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Solving absolute value equations

  1. Apr 25, 2012 #1
    Is this a correct a way of thinking for solving absolute value equations? Say I have |2x+6|-|x+3|=|x| and want to solve for x, then I have:

    For |2x+6|
    2x + 6 if x ≥ -3
    -2x - 6 if x < -3

    For |x+3|
    x+3 if x ≥ -3
    -x-3 if x<-3

    For |x|
    x if x ≥ 0
    -x if x < 0

    Am I supposed to look at the cases where x is in a valid interval? e.g. I can't have 2x+6-(x+3) = x because x can't be equal to or greater than both 0 and 3.

    If this is the case, then why can't I have (-2x-6) - (-x+3) = -x? This is where x<-3 and x<0, isn't this valid? If x is less than -3 then it's also less than 0
     
  2. jcsd
  3. Apr 25, 2012 #2
    Yes, that is also a valid equation for x. You just have to look at each case, evaluating one absolute value at a time.
    If |2x+6|-|x+3|=|x|, then 2x + 6 - |x + 3| = |x| when x >= -3 and -2x - 6 - |x + 3| = |x| when x < -3.
    Now we evaluate |x + 3| in this pair of equations to get four possibilities:
    2x + 6 - x - 3 = |x| when x >=-3 and x >= - 3
    2x + 6 + x + 3 = |x| when x >=-3 and x < - 3
    -2x - 6 - x - 3 = |x| when x < -3 and x >= - 3
    -2x - 6 + x + 3 = |x| when x < -3 and x < -3
    Out of the four, only the first and last equations correspond to real values of x. Now we evaluate the |x| in each of those two equations to get four possibilities:
    2x + 6 - x - 3 = x when x >= -3 and x >= 0
    2x + 6 - x - 3 = -x when x >= -3 and x < 0
    -2x - 6 + x + 3 = x when x < -3 and x >= 0
    -2x - 6 + x + 3 = -x when x < -3 and x < 0
    The third equation does not correspond to any values of x, so we now have 3 equations without absolute values whose solutions are the same as those of the original equation with absolute values.
    x + 3 = x when x >= 0
    x + 3 = -x when x >= -3 and x < 0
    -x - 3 = -x when x < -3
    Since the first and last equation have no solutions, the middle equation contains the only valid solution for the original equation.
     
  4. Apr 25, 2012 #3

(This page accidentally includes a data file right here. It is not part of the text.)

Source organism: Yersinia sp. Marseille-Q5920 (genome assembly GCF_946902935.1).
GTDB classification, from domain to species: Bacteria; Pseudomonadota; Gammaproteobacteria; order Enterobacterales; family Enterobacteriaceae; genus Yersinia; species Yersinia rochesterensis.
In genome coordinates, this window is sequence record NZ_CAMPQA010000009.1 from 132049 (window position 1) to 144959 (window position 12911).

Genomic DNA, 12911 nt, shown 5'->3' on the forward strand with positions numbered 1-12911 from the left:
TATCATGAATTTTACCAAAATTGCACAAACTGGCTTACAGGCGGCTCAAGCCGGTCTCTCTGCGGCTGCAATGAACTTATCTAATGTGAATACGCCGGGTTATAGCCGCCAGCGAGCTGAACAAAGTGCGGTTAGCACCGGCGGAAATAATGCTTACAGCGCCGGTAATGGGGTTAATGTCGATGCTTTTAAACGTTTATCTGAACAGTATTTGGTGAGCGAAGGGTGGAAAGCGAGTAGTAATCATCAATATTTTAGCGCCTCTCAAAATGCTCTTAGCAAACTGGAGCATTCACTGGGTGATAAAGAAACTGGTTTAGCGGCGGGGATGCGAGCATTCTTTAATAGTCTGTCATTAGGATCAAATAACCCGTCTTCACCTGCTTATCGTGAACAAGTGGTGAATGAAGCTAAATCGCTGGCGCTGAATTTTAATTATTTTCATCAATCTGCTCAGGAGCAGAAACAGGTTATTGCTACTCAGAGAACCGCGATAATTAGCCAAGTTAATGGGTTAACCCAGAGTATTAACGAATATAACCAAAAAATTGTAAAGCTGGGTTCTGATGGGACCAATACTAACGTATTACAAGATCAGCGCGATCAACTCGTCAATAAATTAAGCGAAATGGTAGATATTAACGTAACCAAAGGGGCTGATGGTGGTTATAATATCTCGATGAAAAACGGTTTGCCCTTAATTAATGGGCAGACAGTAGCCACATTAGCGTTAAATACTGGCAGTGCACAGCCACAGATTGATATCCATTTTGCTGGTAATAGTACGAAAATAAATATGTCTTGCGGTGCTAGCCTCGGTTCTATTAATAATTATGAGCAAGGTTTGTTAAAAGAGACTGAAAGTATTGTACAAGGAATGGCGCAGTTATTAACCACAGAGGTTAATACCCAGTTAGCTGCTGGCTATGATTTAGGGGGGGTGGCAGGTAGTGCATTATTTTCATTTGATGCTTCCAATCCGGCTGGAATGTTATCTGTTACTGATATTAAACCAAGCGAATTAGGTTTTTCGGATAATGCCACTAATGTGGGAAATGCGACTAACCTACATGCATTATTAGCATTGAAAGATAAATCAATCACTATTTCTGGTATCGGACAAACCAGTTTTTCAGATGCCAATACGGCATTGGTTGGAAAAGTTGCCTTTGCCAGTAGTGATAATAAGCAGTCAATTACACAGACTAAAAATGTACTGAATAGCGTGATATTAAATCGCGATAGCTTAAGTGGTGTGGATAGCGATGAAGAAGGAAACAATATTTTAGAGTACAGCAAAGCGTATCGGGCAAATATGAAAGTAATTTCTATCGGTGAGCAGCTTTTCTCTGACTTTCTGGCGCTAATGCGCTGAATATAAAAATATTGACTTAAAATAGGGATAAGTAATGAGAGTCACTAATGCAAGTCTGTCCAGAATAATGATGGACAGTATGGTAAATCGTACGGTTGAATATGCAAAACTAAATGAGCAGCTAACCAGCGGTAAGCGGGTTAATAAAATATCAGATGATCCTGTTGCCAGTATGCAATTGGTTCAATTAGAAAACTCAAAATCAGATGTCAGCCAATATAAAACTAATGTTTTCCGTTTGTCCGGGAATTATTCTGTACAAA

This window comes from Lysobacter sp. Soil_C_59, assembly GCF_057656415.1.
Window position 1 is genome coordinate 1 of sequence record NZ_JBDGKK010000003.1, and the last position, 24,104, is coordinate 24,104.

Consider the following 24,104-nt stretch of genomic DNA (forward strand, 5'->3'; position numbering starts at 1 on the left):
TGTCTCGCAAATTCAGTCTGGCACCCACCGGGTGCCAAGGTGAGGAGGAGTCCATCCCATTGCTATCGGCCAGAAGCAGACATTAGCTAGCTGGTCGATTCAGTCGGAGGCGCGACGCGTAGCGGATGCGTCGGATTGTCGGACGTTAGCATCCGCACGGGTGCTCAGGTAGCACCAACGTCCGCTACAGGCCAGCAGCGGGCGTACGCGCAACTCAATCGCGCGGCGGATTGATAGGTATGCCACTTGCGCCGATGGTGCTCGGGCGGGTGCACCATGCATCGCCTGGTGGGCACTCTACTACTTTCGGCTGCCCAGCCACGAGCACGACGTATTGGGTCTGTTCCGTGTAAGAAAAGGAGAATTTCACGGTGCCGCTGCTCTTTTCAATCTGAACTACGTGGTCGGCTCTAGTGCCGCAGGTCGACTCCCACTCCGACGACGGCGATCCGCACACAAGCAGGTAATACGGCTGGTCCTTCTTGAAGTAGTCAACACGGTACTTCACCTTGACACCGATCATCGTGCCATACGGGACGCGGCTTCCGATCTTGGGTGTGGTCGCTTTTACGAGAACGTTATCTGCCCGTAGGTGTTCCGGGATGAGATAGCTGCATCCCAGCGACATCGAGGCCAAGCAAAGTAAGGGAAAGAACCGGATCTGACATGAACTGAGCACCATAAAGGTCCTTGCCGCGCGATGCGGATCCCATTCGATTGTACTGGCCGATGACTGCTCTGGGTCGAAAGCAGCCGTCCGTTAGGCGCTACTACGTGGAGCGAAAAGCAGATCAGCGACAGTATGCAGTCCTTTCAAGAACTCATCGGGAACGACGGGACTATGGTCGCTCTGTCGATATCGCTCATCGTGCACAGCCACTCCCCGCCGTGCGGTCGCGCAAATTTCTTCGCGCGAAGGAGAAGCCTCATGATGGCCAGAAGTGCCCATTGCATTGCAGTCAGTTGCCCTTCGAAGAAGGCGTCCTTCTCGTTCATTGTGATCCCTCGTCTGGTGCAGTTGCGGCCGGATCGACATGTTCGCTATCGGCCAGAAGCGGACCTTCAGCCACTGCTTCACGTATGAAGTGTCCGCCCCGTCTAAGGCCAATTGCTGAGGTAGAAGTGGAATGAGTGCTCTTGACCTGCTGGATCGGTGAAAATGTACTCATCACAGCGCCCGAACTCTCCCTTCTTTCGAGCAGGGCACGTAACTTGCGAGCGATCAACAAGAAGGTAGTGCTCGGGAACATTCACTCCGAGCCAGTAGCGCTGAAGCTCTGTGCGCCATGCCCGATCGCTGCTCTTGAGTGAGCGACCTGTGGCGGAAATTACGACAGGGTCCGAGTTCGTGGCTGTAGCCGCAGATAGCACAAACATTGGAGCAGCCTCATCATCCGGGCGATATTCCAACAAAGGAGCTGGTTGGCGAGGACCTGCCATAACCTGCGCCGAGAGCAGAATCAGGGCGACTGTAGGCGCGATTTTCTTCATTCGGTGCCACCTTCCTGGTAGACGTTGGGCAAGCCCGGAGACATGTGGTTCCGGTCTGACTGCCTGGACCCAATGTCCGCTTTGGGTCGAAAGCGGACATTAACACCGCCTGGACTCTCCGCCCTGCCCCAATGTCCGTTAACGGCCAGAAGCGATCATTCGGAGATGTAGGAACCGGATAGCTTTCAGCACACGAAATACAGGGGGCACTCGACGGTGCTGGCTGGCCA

mathman

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    The left side can be simplified. |2x+6| - |x+3| = |x+3|.

    So you have |x+3| = |x|.

    You have 3 cases.
    x < -3, -x -3 = -x, (no solution)
    -3 < x < 0, x + 3 = -x or x = -3/2
    0 < x, x+3 = x, (no solution)
     
  5. Apr 25, 2012 #4
    Thank you for the replies, I don't want to sound arrogant or anything but at the moment I'm kind of more interested in whether the way I currently think of it is accepted and if it is, why the last part of my initial post doesn't make sense (aside from the fact that you just can't get a solution when you solve it, I'm more interested in the intervals)
     
  6. Apr 25, 2012 #5

    HallsofIvy

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    Yes, that's all true.

    That's perfectly valid. If x< -3, then it is also less than 0 so all three of |2x+6|= -2x- 6, |x+3|= -x-3, and |x|= -x. The equation becomes -2x- 6- (-x- 3)= -x. That gives -x- 9= -x, which, since the two "-x" terms cancel, reduces to -9= 0 which is false for all x. Therefore, there is NO x<-3 satisfying the equation.

    If -3< x< 0, |2x+ 6|= 2x+ 6 and |x+3|= x+ 3 but |x| is still -x. The equation becomes 2x+ 6- (x+3)= -x. That gives x+ 3= -x which reduces to 2x= -3= or x= -3/2. Since that is between -3 and 0, that is a valid solution: |2x+6|-|x+3|= |-3+ 6|-|-3/2|= 3- 3/2= 3/2= |-3/2|.

    If 0< x, |2x+ 6|= 2x+ 6, |x+3|= x+ 3, and |x|= x. The equation becomes 2x+ 6- (x+3)= x. That gives x+ 3= x or 3= 0. Again, that is not true so there is no x larger than 0 that satisfies the equation.

    It is not a matter of "x< -3" not being valid- it is simply that, in that case, the equation reduces to one that has no solution.
     
  7. Apr 26, 2012 #6
    ^ Ah ok, I was thinking all valid intervals yielded valid equations...thank you
     
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